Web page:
Convicted murderer fails in attempt to withdraw guilty plea
by Alan Riquelmy, Staff Writer
Aug 22, 2013 | 2508 views | 0 0 comments | 15 15 recommendations | email to a friend | print
Robert Timothy Spriggs of Armuchee enters the courtroom Friday, Oct. 12, 2012 during hearing in the courtroom of Judge Walter Matthews. (Daniel Varnado RN-T)
Robert Timothy Spriggs of Armuchee enters the courtroom Friday, Oct. 12, 2012 during hearing in the courtroom of Judge Walter Matthews. (Daniel Varnado RN-T)
A Floyd County judge on Wednesday denied an attempt by convicted murderer Robert Timothy Spriggs Jr. to withdraw his guilty plea, saying he has no jurisdiction to hear the case.

Spriggs, 30, sought to withdraw his October 2012 guilty plea in the 2009 murder and robbery of John Gregory Davis, 46, and in the shooting of Davis’ son-in-law. He appeared Wednesday before Superior Court Judge Walter Matthews to argue that his plea should be withdrawn because he was coerced, had a mental illness and was under duress. Spriggs also claims he had ineffective counsel.

Spriggs currently is serving a life sentence with no chance of parole.

District Attorney Leigh Patterson didn’t address Spriggs’ arguments, instead saying Matthews had no jurisdiction to hear the motion.

According to Patterson, a motion to withdraw a plea must be filed in the same court term as the sentencing.

“Five terms of court have passed since Mr. Spriggs was sentenced,” Patterson said. “The trial judge should dismiss the motion for lack of jurisdiction.”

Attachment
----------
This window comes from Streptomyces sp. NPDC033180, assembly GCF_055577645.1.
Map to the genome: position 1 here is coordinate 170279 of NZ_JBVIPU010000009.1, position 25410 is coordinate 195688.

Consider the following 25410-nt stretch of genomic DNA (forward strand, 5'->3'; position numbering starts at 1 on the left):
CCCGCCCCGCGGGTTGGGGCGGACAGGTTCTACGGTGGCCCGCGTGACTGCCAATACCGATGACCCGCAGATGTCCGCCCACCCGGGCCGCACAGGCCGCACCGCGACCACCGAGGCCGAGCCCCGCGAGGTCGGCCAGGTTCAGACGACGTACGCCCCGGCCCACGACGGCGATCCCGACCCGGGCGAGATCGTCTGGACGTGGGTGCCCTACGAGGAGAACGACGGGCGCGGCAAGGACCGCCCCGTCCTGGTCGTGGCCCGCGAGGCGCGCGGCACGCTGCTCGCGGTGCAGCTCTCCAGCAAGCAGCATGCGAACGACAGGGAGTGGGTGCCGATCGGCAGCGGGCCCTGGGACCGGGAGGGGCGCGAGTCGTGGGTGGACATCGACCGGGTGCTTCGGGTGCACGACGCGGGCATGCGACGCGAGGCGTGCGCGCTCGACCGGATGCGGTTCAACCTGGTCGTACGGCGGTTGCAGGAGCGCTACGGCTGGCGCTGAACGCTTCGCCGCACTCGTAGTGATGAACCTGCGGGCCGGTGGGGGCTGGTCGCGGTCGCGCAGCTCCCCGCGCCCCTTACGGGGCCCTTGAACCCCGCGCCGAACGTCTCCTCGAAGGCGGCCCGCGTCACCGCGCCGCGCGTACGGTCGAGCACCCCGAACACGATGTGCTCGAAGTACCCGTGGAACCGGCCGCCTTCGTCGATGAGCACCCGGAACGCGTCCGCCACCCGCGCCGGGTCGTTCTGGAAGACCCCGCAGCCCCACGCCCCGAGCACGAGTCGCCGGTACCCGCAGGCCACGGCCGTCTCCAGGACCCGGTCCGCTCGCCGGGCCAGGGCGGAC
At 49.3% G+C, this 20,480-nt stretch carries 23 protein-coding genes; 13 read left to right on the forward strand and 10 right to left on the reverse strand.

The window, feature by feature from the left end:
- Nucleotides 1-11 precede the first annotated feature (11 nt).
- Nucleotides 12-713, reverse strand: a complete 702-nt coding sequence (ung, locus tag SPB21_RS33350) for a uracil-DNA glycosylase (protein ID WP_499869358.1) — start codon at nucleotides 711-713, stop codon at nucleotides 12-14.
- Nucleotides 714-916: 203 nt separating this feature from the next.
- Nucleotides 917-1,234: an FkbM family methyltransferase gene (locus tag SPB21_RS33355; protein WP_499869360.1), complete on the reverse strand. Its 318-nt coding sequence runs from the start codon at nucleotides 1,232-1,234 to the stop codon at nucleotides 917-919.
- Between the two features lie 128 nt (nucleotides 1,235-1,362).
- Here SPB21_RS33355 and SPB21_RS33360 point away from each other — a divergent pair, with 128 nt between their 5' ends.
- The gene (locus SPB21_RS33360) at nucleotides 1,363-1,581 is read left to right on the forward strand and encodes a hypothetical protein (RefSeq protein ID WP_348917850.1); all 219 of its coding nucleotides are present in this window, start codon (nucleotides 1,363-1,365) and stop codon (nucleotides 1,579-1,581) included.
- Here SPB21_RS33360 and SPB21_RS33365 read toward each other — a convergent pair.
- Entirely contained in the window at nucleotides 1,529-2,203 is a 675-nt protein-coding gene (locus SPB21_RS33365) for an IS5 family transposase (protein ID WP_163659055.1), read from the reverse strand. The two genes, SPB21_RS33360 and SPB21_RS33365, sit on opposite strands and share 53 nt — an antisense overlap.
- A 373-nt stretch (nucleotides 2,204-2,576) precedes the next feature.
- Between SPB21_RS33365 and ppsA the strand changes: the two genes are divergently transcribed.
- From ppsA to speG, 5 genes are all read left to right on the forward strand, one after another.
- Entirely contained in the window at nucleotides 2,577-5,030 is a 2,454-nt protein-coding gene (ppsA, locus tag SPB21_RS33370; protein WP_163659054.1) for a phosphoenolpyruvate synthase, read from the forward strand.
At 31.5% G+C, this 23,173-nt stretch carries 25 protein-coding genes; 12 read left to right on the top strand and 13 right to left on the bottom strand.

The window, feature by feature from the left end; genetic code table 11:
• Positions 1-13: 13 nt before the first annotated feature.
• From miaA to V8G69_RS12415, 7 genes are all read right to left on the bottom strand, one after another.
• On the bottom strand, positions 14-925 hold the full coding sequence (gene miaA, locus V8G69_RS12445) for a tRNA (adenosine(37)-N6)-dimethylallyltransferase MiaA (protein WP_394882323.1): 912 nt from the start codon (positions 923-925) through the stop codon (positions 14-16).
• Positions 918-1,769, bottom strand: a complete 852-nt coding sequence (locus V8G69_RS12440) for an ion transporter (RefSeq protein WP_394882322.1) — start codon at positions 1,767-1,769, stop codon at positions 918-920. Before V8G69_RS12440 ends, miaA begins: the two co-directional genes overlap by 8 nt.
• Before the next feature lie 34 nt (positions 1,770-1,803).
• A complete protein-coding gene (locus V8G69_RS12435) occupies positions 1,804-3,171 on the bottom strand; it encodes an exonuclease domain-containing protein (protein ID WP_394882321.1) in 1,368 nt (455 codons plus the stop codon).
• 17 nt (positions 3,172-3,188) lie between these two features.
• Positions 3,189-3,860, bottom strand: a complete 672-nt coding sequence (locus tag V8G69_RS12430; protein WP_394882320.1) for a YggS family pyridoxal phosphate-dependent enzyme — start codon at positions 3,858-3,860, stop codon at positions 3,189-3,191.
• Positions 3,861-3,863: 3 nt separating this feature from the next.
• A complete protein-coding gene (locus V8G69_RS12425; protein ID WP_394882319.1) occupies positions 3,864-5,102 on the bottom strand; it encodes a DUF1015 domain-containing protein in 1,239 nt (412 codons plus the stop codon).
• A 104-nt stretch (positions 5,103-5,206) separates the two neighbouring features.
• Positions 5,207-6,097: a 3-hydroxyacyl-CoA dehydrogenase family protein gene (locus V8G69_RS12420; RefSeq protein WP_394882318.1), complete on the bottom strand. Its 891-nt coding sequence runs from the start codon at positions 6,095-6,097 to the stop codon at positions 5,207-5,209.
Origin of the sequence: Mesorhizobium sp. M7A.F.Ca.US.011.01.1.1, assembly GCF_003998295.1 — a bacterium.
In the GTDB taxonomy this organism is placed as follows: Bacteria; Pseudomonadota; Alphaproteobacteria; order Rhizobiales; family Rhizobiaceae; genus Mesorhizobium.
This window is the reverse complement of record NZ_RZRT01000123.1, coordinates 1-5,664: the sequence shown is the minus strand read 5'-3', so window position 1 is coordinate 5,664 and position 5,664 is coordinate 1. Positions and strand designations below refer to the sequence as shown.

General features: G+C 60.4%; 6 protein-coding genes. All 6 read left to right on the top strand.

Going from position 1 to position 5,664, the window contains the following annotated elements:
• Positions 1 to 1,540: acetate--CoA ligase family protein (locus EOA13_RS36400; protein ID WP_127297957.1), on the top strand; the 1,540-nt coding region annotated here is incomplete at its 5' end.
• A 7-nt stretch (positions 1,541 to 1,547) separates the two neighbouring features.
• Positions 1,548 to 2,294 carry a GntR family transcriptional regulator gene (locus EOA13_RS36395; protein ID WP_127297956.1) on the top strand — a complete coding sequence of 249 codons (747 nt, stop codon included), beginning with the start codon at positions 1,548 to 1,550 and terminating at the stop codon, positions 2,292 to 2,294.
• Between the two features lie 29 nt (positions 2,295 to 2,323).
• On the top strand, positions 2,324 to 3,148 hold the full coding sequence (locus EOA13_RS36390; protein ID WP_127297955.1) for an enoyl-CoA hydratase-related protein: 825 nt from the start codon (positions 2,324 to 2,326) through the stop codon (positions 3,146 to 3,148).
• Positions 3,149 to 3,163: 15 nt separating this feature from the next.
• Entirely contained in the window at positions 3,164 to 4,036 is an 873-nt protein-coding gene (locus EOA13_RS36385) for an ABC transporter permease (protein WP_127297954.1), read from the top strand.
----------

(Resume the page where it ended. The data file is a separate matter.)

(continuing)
JJ Seifert, Spriggs’ public defender, argued Matthews could hear the motion under extraordinary circumstances.

“Mr. Spriggs’ is alleging to some degree that he was unable to communicate with his attorney,” she said.

Matthews, however, said his authority is limited. Instead of a motion to withdraw his guilty plea, Spriggs should have filed a petition for habeas corpus, a different kind of appeal, in Lowndes County where he’s held in Valdosta State Prison.

A habeas corpus petition is a civil filing against a prison warden, arguing that errors occurred in a trial or guilty plea. “All of these issues, if he intends to raise them, need to be raised in the habeas petition, or they’re forfeited,” Matthews said.

If Spriggs prevailed in his attempt to have his guilty plea withdrawn or overturned, the clock would be turned back on his case. He would then proceed to trial or another guilty plea.

Spriggs on Nov. 17, 2009, went on a shooting spree that led to the death of John Gregory Davis, the father of Spriggs’ ex-girlfriend.

Spriggs confronted Davis at his home on Old Dalton Road and then went to the East Clinton Drive home of Davis’ son-in-law, where Spriggs shot him. The son-in-law recovered.

Spriggs fled into some nearby woods, where authorities convinced him to turn himself in.

Spriggs in October pleaded guilty to charges of murder, armed robbery, aggravated assault, aggravated battery, aggravated stalking, false imprisonment, burglary, terror­istic threats and battery.

“We’re happy with the outcome of today,” said Marlie Davis Baker, John Gregory Davis’ sister, after Wednesday’s hearing.
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